Foxglove beard Tongue blooming along the fenceline.
 
Prairie Plantain in the thick summer grasses with wild grape vine climbing the fence like a trellis.
Here is foxglove just beginning to blossom.
 
Coreopsis and coneflowers
 
The cattle graze across green ranch lands.
Trees slowly retake a pasture where no animals graze.
 
Clover and milk weed in the spring grass show through rusty barbed wire.
 
A green pasture full of plants.
 
A roofless stone shed tells of earlier landholders.
 
A curious donkey comes to look back at passersby.
 
A bird on the fence watching for flying snacks.
The Big Oklahoma Sky!

Through Barbed Wire

 
What can you see through a barbed wire fence? No city streets, no glorious architecture, no people?
So what is there to see? If you never look, how much of life you miss. You might miss a wild pink rose bush stirred into the green windblown grasses.
A pasture fenced with barbed wire is a common sight in Oklahoma.
 Pasture roses climb old fences and gradually weigh them down. 
 
Foxglove beard Tongue blooming along the fenceline.
 
Prairie Plantain in the thick summer grasses with wild grape vine climbing the fence like a trellis.
Here is foxglove just beginning to blossom.
 
Coreopsis and coneflowers
 
The cattle graze across green ranch lands.

Trees slowly retake a pasture where no animals graze.
 
Clover and milk weed in the spring grass show through rusty barbed wire.
 
A green pasture full of plants.
 
A roofless stone shed tells of earlier landholders.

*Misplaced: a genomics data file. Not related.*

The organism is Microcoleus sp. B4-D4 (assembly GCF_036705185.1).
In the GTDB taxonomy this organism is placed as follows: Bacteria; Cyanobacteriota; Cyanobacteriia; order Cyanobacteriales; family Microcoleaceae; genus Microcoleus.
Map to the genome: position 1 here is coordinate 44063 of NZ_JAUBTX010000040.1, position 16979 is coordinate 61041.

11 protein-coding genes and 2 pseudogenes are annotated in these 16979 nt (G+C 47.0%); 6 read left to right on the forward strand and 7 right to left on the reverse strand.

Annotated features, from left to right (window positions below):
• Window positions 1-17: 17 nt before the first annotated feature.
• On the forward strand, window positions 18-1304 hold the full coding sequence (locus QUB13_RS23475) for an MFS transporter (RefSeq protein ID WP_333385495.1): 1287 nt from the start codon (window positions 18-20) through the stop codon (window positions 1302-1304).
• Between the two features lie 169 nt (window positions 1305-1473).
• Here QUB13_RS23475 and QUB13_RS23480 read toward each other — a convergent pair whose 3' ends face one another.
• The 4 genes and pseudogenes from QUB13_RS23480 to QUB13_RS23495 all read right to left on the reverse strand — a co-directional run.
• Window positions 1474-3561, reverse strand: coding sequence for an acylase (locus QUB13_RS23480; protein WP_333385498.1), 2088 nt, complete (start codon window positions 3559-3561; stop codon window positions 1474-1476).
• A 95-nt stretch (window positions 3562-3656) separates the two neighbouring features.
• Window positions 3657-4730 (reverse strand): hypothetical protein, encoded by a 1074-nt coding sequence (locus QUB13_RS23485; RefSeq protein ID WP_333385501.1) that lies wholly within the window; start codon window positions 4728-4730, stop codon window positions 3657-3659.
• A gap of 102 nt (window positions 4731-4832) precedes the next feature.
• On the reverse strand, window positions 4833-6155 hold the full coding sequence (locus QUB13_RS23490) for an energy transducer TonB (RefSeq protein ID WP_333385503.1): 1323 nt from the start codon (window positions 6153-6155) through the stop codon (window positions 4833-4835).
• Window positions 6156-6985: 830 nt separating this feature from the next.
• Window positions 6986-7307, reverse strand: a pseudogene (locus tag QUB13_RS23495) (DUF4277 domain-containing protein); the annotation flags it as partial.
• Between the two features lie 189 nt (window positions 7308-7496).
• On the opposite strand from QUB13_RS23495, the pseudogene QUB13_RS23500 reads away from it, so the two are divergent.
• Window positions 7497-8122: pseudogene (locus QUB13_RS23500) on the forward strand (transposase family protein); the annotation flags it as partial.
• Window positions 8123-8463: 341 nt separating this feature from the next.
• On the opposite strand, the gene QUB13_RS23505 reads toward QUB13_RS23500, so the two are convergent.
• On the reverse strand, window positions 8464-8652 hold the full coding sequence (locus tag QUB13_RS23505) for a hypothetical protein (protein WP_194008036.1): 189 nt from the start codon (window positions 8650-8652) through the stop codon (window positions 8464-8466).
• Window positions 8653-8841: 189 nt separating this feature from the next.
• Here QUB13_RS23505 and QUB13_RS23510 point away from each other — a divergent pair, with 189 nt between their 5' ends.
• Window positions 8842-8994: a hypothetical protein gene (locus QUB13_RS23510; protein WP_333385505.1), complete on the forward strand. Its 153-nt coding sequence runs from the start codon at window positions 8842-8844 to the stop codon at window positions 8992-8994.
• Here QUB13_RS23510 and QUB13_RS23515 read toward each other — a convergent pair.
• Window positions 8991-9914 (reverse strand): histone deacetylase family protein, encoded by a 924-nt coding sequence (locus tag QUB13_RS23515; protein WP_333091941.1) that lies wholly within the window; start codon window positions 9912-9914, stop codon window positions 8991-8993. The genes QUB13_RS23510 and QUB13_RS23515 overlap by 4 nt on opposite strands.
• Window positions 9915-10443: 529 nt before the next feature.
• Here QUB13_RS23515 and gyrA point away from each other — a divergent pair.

A curious donkey comes to look back at passersby.
 
A bird on the fence watching for flying snacks.
The Big Oklahoma Sky!

Wild Prairie Roses

In a dry and sun-filled place like this along a fence bordering a highway, a wild rose bush will encumber a fence until it hides it completely. It is a beautiful sight in late May and early June. I found this rose along highway 16 in Okmulgee County, Oklahoma.
An old fence post is barely visible. You can’t see the barbed wire at all.
A rose bush can grow up a post or tree and overtake it.
This bush is brighter colored than most. It was at an abandoned homesite.
 
In shady spots, the pasture rose blooms. 
Its blooms are less profuse and  the simplicity is wonderful.
Finding a wild rose climbing a pasture fence, is like finding a friend in an unexpected place.

Wild Prairie Roses

In a dry and sun-filled place like this along a fence bordering a highway, a wild rose bush will encumber a fence until it hides it completely. It is a beautiful sight in late May and early June. I found this rose along highway 16 in Okmulgee County, Oklahoma.

An old fence post is barely visible. You can’t see the barbed wire at all.
A rose bush can grow up a post or tree and overtake it.

This bush is brighter colored than most. It was at an abandoned homesite.
 
In shady spots, the pasture rose blooms. 
Its blooms are less profuse and  the simplicity is wonderful.
Finding a wild rose climbing a pasture fence, is like finding a friend in an unexpected place.


An Old Cellar

I passed this cellar at an old homesite many times before I noticed it. It is on a corner of an acreage, where the main paved road is intersected by a gravel road. The roof is concreted and arched. The front and back walls are bricked, as are the stair guards and the chimney.

Large trees have grown so close that they have probably intruded and caused the cellar to leak. In that case, it is likely to be half filled with murky water. I couldn’t investigate the inside because of a fence around the property.

I think it was a tornado shelter, (the old timer’s called it a fraidy-hole), but it probably served also as a cool place to store fruits and vegetables. There was no door, but maybe never was one. From the side, you can see how low the roof really is; and you get a view of the chimney on the back, added to assure plenty of oxygen.

I’ve heard that this spot was once the site of a small rural community called Pumpkin Center. A country store and early gas station, and a house or two were situated there where now only cattle graze in the hot sun.